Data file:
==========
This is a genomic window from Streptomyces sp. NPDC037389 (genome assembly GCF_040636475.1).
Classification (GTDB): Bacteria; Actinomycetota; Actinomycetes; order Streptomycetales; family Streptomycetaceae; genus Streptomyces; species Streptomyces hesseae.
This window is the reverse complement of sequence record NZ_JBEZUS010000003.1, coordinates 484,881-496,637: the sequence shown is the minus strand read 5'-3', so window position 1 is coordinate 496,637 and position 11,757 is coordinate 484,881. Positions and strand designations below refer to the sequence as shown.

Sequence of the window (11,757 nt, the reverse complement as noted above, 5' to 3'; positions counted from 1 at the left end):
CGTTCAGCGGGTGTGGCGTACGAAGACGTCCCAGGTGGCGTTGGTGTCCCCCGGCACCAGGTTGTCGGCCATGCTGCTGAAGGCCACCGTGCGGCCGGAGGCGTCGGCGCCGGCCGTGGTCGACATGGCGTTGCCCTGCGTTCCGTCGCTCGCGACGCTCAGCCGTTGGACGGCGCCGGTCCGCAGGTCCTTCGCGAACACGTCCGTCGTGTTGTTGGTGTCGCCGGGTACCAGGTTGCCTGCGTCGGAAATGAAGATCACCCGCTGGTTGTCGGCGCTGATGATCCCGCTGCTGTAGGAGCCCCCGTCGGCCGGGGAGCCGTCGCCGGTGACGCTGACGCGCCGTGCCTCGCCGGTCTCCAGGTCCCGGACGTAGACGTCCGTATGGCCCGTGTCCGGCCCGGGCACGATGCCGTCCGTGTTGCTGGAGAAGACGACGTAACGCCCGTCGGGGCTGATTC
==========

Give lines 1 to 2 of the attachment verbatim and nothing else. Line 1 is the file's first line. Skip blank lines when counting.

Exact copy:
This is a genomic window from Streptomyces sp. NPDC037389 (genome assembly GCF_040636475.1).
Classification (GTDB): Bacteria; Actinomycetota; Actinomycetes; order Streptomycetales; family Streptomycetaceae; genus Streptomyces; species Streptomyces hesseae.